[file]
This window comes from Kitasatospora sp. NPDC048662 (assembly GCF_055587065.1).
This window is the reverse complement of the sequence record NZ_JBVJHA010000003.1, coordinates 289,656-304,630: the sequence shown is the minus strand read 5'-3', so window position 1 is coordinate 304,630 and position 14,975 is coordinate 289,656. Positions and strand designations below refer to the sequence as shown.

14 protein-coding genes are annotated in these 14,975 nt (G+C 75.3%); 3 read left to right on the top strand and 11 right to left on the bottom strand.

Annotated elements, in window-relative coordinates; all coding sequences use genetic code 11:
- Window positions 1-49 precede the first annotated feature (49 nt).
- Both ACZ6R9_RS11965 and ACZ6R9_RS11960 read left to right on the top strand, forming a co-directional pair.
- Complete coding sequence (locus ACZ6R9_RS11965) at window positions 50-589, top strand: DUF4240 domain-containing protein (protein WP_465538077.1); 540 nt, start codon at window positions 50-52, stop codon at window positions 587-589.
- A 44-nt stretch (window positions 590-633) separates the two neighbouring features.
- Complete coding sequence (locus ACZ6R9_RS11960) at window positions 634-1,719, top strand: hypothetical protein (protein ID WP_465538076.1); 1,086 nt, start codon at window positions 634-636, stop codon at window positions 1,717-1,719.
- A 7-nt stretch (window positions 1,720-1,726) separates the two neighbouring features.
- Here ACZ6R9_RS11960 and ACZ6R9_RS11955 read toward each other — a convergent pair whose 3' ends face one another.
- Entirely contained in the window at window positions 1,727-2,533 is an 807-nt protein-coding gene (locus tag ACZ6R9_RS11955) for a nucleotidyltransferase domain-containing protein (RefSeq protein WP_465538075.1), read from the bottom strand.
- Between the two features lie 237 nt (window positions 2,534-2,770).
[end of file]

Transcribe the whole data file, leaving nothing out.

This window comes from Kitasatospora sp. NPDC048662 (assembly GCF_055587065.1).
This window is the reverse complement of the sequence record NZ_JBVJHA010000003.1, coordinates 289,656-304,630: the sequence shown is the minus strand read 5'-3', so window position 1 is coordinate 304,630 and position 14,975 is coordinate 289,656. Positions and strand designations below refer to the sequence as shown.

14 protein-coding genes are annotated in these 14,975 nt (G+C 75.3%); 3 read left to right on the top strand and 11 right to left on the bottom strand.

Annotated elements, in window-relative coordinates; all coding sequences use genetic code 11:
- Window positions 1-49 precede the first annotated feature (49 nt).
- Both ACZ6R9_RS11965 and ACZ6R9_RS11960 read left to right on the top strand, forming a co-directional pair.
- Complete coding sequence (locus ACZ6R9_RS11965) at window positions 50-589, top strand: DUF4240 domain-containing protein (protein WP_465538077.1); 540 nt, start codon at window positions 50-52, stop codon at window positions 587-589.
- A 44-nt stretch (window positions 590-633) separates the two neighbouring features.
- Complete coding sequence (locus ACZ6R9_RS11960) at window positions 634-1,719, top strand: hypothetical protein (protein ID WP_465538076.1); 1,086 nt, start codon at window positions 634-636, stop codon at window positions 1,717-1,719.
- A 7-nt stretch (window positions 1,720-1,726) separates the two neighbouring features.
- Here ACZ6R9_RS11960 and ACZ6R9_RS11955 read toward each other — a convergent pair whose 3' ends face one another.
- Entirely contained in the window at window positions 1,727-2,533 is an 807-nt protein-coding gene (locus tag ACZ6R9_RS11955) for a nucleotidyltransferase domain-containing protein (RefSeq protein WP_465538075.1), read from the bottom strand.
- Between the two features lie 237 nt (window positions 2,534-2,770).